The Book of Genesis records the creation of Adam and Eve in God’s image at the culmination of a week of creative activity. Is this still an important thing for Christians to believe? Or can we view these passages as archetypal or mythical, as some have suggested?
There are several reasons why belief in a historical Adam remains a critical component of Christian theology:
- The New Testament refers to Adam and Eve in numerous passages, without any hint that they are to be understood as nonhistorical. Most famously, Jesus refers to the creation of humans when he explains why God hates divorce (Matt. 19:3-6), and Paul discusses Adam at length when explaining the need for Christ’s death and atonement (Rom. 5 and I Cor. 15). Making Adam and Eve allegorical requires a radical re-imagining of what Jesus and Paul were talking about. Despite the preferences of evangelical advocates of a nonhistorical Adam, these radical re-imaginings basically boil down to arguing that Jesus and Paul were mistaken about the historicity of Adam.
- The account of Adam and Eve and their Fall into sin provides the most historically and theologically satisfying understanding of the basic message of Christian theology. Creation, Fall, and Redemption has been the message of Christianity for centuries and is supported by many passages of scripture (particularly Paul’s account of the first and last Adams cited above). Abandoning Adam and Eve as the culprits who brought sin into the world leaves sin without explanation. Some would contend that we don’t need an explanation of sin to recognize our personal sinfulness, but this does not resolve the theological question of where sin came from in the first place.
- Ultimately, our understanding of creation touches on our ability to know anything from the scripture. If we are to allegorize Genesis 1-2 because science has suggested it must be wrong, then where do we stop? What criteria should we use to allegorize what appear to be straightforward accounts of historical events? Should we allegorize the Exodus, accounts of miracles, or even the resurrection of Christ? If not, why not? What reason do we have for allegorizing one part of the Bible but not another?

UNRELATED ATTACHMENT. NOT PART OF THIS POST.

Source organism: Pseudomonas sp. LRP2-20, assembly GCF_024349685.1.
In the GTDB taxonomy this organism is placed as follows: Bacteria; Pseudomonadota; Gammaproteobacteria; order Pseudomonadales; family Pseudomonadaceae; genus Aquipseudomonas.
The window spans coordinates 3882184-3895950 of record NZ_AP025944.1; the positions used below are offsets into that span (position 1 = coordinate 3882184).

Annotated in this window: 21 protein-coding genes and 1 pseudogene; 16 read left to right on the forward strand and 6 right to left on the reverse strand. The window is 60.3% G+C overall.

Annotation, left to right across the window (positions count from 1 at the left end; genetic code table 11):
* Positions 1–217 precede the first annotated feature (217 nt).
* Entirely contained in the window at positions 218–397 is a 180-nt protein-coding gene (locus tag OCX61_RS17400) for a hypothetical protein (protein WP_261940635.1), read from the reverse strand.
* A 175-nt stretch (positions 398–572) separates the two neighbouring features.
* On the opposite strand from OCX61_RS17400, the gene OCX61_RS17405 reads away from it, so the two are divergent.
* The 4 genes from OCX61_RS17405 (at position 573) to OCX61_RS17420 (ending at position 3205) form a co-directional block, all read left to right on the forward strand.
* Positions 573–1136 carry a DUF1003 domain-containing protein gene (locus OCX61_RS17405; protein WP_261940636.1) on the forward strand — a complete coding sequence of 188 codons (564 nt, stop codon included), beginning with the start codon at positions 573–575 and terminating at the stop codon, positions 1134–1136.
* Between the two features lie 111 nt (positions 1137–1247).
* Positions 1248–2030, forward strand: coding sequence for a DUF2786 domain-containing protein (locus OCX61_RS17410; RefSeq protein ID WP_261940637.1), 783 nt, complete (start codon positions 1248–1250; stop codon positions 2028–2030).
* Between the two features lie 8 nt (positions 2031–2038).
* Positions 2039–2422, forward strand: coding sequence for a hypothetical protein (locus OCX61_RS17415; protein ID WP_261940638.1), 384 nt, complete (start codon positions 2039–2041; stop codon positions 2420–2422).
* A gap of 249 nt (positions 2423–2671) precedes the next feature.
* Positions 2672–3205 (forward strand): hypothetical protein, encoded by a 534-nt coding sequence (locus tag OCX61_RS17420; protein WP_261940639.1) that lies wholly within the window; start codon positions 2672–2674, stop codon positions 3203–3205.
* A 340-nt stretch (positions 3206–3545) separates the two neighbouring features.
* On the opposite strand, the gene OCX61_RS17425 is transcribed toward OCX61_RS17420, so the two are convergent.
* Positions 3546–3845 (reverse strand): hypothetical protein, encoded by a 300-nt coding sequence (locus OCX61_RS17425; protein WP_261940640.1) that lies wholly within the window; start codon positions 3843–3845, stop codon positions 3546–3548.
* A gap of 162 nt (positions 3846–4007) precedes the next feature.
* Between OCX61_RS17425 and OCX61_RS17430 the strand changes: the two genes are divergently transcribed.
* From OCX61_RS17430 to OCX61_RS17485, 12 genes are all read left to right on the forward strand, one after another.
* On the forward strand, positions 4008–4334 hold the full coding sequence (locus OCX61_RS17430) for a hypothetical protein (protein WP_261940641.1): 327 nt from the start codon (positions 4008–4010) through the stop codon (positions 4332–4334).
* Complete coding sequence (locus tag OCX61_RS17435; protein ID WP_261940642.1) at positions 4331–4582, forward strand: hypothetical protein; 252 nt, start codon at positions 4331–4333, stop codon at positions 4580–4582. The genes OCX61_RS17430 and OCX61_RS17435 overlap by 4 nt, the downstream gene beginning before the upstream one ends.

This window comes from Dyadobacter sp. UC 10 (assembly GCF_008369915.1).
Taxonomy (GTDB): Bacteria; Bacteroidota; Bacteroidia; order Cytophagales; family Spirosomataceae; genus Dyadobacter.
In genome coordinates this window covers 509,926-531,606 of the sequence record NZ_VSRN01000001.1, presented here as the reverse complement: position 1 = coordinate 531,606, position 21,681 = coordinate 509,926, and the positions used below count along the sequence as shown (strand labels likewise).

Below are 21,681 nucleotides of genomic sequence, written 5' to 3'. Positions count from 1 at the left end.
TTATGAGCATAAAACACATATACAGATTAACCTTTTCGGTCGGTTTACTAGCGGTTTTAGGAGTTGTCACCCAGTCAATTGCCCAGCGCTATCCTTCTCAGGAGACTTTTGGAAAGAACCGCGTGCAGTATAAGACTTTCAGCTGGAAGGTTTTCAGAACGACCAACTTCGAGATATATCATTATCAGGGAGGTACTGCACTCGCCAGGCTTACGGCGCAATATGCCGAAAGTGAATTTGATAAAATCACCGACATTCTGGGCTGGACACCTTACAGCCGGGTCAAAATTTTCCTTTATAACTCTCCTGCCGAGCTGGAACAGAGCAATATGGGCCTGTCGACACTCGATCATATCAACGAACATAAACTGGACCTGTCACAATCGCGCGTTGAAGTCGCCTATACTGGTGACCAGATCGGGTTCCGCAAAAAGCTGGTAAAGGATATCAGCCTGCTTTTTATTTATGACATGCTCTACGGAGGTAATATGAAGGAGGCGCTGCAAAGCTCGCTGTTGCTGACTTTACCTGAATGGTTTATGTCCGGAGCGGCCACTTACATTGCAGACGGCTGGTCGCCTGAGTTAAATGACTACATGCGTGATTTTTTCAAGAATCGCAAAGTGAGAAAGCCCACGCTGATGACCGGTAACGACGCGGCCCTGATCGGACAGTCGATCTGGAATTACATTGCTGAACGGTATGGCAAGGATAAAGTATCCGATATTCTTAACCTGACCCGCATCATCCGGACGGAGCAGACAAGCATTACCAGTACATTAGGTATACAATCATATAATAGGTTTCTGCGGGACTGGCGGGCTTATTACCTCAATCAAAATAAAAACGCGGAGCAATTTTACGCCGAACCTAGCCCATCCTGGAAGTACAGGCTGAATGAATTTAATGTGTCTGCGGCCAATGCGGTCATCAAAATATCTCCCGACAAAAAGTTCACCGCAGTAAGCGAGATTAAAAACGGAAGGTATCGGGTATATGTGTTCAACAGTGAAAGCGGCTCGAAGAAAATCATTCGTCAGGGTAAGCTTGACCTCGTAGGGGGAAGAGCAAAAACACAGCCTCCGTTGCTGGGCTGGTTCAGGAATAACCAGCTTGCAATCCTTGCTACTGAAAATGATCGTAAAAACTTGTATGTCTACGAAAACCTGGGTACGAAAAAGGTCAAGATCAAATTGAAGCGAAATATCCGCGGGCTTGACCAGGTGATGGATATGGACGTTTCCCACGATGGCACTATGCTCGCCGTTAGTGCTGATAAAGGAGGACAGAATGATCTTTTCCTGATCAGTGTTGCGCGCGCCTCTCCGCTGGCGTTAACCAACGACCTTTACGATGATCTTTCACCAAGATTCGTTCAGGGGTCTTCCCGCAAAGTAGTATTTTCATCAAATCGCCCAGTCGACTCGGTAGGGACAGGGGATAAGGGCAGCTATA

William VanDoodewaard of Puritan Reformed Theological Seminary in Grand Rapids, MI provides another perspective in his message from the 2016 Ligonier conference:
Given the importance of the historical Adam to the Christian faith, what does this mean for human origins? What should we do with the image of God, for example, or the narrative of Genesis 1-2? How does this relate to the fossil record or the human genome?
Since the image of God is not something we can see in bones, we ought to be cautious about how we approach the fossil record. It would be very easy and even natural for us to simply assume that we ourselves are the standard of what is human, but this approach has yielded ugly fruit in the past. Racist, pro-slavery anthropology of the nineteenth century use this approach frequently. We Christians ought to be better than that.
For scholarly resources on Adam and the image of God, see the following articles.
- Peter Gentry. 2008. Kingdom through Covenant: Humanity as the Divine Image. Southern Baptist Journal of Theology 12(1):16-42, PDF.
- Southern Baptist Journal of Theology special issue on the Historical Adam
- Gary Gromacki. 2011. Adam: Man or Myth? Journal of Ministry & Theology 15(1):24-67.
- Jim Gibson. 2004. Issues in “Intermediate” Models of Origins. Journal of the Adventist Theological Society 15(1):71-92, PDF.
See also posts from Todd Wood’s blog:
- Adam and BioLogos
- Dose of Reality on Adam and Eve
- Moritz on the Adam/Eve Debate
- Pondering the Image of God